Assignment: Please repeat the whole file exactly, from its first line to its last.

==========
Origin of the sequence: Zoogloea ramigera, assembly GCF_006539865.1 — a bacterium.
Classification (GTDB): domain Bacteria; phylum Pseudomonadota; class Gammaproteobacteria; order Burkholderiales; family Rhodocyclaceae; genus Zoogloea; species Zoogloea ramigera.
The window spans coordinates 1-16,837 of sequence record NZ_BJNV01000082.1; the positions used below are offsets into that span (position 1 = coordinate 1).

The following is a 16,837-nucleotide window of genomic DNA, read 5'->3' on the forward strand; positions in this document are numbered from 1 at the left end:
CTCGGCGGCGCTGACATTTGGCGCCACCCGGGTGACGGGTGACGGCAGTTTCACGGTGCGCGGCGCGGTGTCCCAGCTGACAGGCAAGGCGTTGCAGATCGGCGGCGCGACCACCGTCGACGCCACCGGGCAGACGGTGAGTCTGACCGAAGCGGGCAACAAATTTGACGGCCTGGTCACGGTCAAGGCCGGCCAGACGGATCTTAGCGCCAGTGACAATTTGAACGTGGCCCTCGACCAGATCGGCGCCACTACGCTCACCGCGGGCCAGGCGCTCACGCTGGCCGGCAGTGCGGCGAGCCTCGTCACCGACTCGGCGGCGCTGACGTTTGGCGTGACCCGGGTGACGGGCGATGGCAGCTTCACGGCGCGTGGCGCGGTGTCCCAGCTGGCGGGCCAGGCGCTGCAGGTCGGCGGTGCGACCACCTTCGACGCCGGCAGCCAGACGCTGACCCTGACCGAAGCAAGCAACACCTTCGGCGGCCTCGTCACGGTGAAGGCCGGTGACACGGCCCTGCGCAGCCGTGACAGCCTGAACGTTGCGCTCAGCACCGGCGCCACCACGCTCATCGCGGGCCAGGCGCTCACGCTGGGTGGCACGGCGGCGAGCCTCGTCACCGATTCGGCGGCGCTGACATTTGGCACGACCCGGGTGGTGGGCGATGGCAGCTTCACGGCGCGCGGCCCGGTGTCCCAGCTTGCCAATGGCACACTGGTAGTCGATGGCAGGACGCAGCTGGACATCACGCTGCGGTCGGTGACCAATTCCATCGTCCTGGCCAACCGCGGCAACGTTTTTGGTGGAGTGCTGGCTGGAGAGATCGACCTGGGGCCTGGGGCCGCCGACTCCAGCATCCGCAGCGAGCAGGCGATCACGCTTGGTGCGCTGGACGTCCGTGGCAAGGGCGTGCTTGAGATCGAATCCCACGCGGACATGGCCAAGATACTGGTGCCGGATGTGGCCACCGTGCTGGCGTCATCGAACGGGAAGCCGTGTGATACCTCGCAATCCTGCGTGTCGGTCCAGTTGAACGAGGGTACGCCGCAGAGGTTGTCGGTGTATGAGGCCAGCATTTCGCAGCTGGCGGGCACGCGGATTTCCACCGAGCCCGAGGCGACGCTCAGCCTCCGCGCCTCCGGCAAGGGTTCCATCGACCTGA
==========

Origin of the sequence: Zoogloea ramigera, assembly GCF_006539865.1 — a bacterium.
Classification (GTDB): domain Bacteria; phylum Pseudomonadota; class Gammaproteobacteria; order Burkholderiales; family Rhodocyclaceae; genus Zoogloea; species Zoogloea ramigera.
The window spans coordinates 1-16,837 of sequence record NZ_BJNV01000082.1; the positions used below are offsets into that span (position 1 = coordinate 1).

The following is a 16,837-nucleotide window of genomic DNA, read 5'->3' on the forward strand; positions in this document are numbered from 1 at the left end:
CTCGGCGGCGCTGACATTTGGCGCCACCCGGGTGACGGGTGACGGCAGTTTCACGGTGCGCGGCGCGGTGTCCCAGCTGACAGGCAAGGCGTTGCAGATCGGCGGCGCGACCACCGTCGACGCCACCGGGCAGACGGTGAGTCTGACCGAAGCGGGCAACAAATTTGACGGCCTGGTCACGGTCAAGGCCGGCCAGACGGATCTTAGCGCCAGTGACAATTTGAACGTGGCCCTCGACCAGATCGGCGCCACTACGCTCACCGCGGGCCAGGCGCTCACGCTGGCCGGCAGTGCGGCGAGCCTCGTCACCGACTCGGCGGCGCTGACGTTTGGCGTGACCCGGGTGACGGGCGATGGCAGCTTCACGGCGCGTGGCGCGGTGTCCCAGCTGGCGGGCCAGGCGCTGCAGGTCGGCGGTGCGACCACCTTCGACGCCGGCAGCCAGACGCTGACCCTGACCGAAGCAAGCAACACCTTCGGCGGCCTCGTCACGGTGAAGGCCGGTGACACGGCCCTGCGCAGCCGTGACAGCCTGAACGTTGCGCTCAGCACCGGCGCCACCACGCTCATCGCGGGCCAGGCGCTCACGCTGGGTGGCACGGCGGCGAGCCTCGTCACCGATTCGGCGGCGCTGACATTTGGCACGACCCGGGTGGTGGGCGATGGCAGCTTCACGGCGCGCGGCCCGGTGTCCCAGCTTGCCAATGGCACACTGGTAGTCGATGGCAGGACGCAGCTGGACATCACGCTGCGGTCGGTGACCAATTCCATCGTCCTGGCCAACCGCGGCAACGTTTTTGGTGGAGTGCTGGCTGGAGAGATCGACCTGGGGCCTGGGGCCGCCGACTCCAGCATCCGCAGCGAGCAGGCGATCACGCTTGGTGCGCTGGACGTCCGTGGCAAGGGCGTGCTTGAGATCGAATCCCACGCGGACATGGCCAAGATACTGGTGCCGGATGTGGCCACCGTGCTGGCGTCATCGAACGGGAAGCCGTGTGATACCTCGCAATCCTGCGTGTCGGTCCAGTTGAACGAGGGTACGCCGCAGAGGTTGTCGGTGTATGAGGCCAGCATTTCGCAGCTGGCGGGCACGCGGATTTCCACCGAGCCCGAGGCGACGCTCAGCCTCCGCGCCTCCGGCAAGGGTTCCATCGACCTGA